Presbyter is, in the Bible, a synonym for bishop (episkopos), referring to a leader in local Christian congregations. In modern usage, it is distinct from bishop and synonymous with priest, pastor, elder, or minister in various Christian denominations. Its literal meaning in Greek (presbyteros) is "elder."
The earliest organization of the Christian Churches in Palestine was similar to that of Jewish synagogues, who were governed by a council of elders (presbyteroi). In Acts 11:30 and 15:22, we see this collegiate system of government in Jerusalem, and in Acts 14:23, the Apostle Paul ordains elders in the churches he founded. Initially, these presbyters were apparently identical with the overseers (episkopoi, i.e., bishops), as such passages as Acts 20:17 and Titus 1:5,7 indicate, and the terms were interchangeable.
Shortly after the New Testament period, with the death of the Apostles, there was a differentiation in the usage of the synonymous terms, giving rise to the appearance of two distinct offices, bishop and presbyter. The bishop was understood mainly as the president of the council of presbyters, and so the bishop came to be distinguished both in honor and in prerogative from the presbyters, who were seen as deriving their authority by means of delegation from the bishop. The distinction between presbyter and bishop is made fairly soon after the Apostolic period, as is seen in the 2nd century writings of St. Ignatius of Antioch, who uses the terms consistently and clearly to refer to two different offices (along with deacon).
Initially, each local congregation in the Church had its own bishop. Eventually, as the Church grew, individual congregations no longer were served directly by a bishop. The bishop in a large city would appoint a presbyter to pastor the flock in each congregation, acting as his delegate.
In Presbyterian churches, the office of bishop was abolished in the 16th-17th centuries, the heads of local congregations using the name minister. In this arrangement, the ministers' leadership is shared with presbyters (also called elders, usually elected by the local congregations), who help them shepherd the church while keeping their secular professions. In these traditions, the term presbyter is generally restricted to the Presbyterian churches, while Reformed churches tend to use the term elder.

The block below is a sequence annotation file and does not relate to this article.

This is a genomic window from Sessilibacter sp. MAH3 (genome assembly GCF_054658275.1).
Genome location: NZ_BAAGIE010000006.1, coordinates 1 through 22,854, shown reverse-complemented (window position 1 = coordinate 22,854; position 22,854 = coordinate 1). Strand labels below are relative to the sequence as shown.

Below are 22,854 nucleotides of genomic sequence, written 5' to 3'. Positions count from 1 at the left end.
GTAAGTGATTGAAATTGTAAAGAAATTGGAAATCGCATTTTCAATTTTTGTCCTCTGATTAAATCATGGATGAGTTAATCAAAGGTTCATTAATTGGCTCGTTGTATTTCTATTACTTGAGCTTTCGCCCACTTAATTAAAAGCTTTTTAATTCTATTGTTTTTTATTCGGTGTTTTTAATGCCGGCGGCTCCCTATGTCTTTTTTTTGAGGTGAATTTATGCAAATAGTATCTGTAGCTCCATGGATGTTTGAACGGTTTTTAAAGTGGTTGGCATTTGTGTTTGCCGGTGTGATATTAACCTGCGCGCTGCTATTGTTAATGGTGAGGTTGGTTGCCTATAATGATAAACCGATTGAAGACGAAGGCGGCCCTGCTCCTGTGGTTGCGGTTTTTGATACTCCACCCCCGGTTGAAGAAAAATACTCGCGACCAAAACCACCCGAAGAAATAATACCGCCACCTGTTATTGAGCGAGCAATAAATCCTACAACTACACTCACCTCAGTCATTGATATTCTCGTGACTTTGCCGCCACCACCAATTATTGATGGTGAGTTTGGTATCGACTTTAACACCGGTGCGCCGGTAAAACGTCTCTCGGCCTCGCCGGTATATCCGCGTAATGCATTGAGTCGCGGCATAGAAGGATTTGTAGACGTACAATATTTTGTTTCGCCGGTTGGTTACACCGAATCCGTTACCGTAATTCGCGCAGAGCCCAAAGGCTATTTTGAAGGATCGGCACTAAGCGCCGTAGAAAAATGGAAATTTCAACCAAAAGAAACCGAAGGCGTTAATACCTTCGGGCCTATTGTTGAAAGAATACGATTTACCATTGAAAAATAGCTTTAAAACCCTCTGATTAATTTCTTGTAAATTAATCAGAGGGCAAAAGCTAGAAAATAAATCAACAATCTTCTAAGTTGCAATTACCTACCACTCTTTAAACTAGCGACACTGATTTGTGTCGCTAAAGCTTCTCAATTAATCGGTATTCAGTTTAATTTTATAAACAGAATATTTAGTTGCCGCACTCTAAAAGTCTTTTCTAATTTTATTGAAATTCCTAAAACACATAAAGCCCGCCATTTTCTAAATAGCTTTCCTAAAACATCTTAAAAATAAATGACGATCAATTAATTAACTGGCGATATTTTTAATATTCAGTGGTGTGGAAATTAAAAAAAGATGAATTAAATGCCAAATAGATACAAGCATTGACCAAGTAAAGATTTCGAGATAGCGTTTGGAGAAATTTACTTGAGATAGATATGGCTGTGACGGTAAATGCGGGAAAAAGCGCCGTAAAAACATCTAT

The Roman Catholic Church, the Orthodox Church, the Anglican/Episcopal Communion and other groups often refer to presbyters in English as priests (priest is etymologically derived from the Greek presbyteros via the Latin presbyter).
This usage is seen by some Protestant Christians as stripping the laity of its rightful priestly status, while those who use the term defend its usage by saying that, while they do believe in the priesthood of all believers, they do not believe in the eldership of all believers. This is generally true of United Methodists, who ordain elders as clergy (pastors) while affirming the priesthood of all believers.
The term father for presbyters is generally restricted to Catholic and Orthodox usage, though many Anglicans and even some Lutherans will use the term, as well. It is not generally thought of as a title, however, but simply as an affectionate term of address for the presbyter.
See also Presbyterianism, Methodism, Holy Orders
- Liddell & Scott, An Intermediate Greek-English Lexicon, pp. 301, 668
- The Compact Edition of the Oxford English Dictionary, p. 2297
- The Oxford Dictionary of the Christian Church (3rd ed.), p. 1322